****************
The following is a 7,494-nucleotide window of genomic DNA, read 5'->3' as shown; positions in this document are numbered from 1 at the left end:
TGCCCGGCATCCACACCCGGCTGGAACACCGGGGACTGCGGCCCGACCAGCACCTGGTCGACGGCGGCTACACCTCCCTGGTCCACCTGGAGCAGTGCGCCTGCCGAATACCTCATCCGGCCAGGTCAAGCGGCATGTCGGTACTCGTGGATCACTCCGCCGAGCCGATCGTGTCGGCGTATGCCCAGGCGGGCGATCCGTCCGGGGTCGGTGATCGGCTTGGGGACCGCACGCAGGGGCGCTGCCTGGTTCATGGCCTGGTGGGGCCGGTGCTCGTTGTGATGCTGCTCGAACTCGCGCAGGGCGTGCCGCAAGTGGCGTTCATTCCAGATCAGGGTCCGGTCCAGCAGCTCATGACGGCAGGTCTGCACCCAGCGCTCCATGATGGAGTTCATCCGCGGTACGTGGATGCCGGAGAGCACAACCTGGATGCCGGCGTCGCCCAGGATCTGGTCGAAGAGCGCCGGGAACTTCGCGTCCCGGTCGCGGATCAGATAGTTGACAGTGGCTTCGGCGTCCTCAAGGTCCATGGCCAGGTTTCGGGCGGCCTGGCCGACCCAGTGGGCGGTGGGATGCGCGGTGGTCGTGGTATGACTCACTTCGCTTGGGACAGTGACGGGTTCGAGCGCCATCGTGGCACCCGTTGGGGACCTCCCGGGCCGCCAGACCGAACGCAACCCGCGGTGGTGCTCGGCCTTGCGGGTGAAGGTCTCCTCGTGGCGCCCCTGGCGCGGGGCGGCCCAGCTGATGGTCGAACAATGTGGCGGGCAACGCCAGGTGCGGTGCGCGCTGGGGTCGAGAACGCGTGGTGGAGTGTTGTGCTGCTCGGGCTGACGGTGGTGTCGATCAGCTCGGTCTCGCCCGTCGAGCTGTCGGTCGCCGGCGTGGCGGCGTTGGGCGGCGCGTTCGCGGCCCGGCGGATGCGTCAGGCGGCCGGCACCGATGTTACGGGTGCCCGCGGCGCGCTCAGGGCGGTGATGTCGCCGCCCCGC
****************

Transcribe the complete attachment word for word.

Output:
The following is a 7,494-nucleotide window of genomic DNA, read 5'->3' as shown; positions in this document are numbered from 1 at the left end:
TGCCCGGCATCCACACCCGGCTGGAACACCGGGGACTGCGGCCCGACCAGCACCTGGTCGACGGCGGCTACACCTCCCTGGTCCACCTGGAGCAGTGCGCCTGCCGAATACCTCATCCGGCCAGGTCAAGCGGCATGTCGGTACTCGTGGATCACTCCGCCGAGCCGATCGTGTCGGCGTATGCCCAGGCGGGCGATCCGTCCGGGGTCGGTGATCGGCTTGGGGACCGCACGCAGGGGCGCTGCCTGGTTCATGGCCTGGTGGGGCCGGTGCTCGTTGTGATGCTGCTCGAACTCGCGCAGGGCGTGCCGCAAGTGGCGTTCATTCCAGATCAGGGTCCGGTCCAGCAGCTCATGACGGCAGGTCTGCACCCAGCGCTCCATGATGGAGTTCATCCGCGGTACGTGGATGCCGGAGAGCACAACCTGGATGCCGGCGTCGCCCAGGATCTGGTCGAAGAGCGCCGGGAACTTCGCGTCCCGGTCGCGGATCAGATAGTTGACAGTGGCTTCGGCGTCCTCAAGGTCCATGGCCAGGTTTCGGGCGGCCTGGCCGACCCAGTGGGCGGTGGGATGCGCGGTGGTCGTGGTATGACTCACTTCGCTTGGGACAGTGACGGGTTCGAGCGCCATCGTGGCACCCGTTGGGGACCTCCCGGGCCGCCAGACCGAACGCAACCCGCGGTGGTGCTCGGCCTTGCGGGTGAAGGTCTCCTCGTGGCGCCCCTGGCGCGGGGCGGCCCAGCTGATGGTCGAACAATGTGGCGGGCAACGCCAGGTGCGGTGCGCGCTGGGGTCGAGAACGCGTGGTGGAGTGTTGTGCTGCTCGGGCTGACGGTGGTGTCGATCAGCTCGGTCTCGCCCGTCGAGCTGTCGGTCGCCGGCGTGGCGGCGTTGGGCGGCGCGTTCGCGGCCCGGCGGATGCGTCAGGCGGCCGGCACCGATGTTACGGGTGCCCGCGGCGCGCTCAGGGCGGTGATGTCGCCGCCCCGC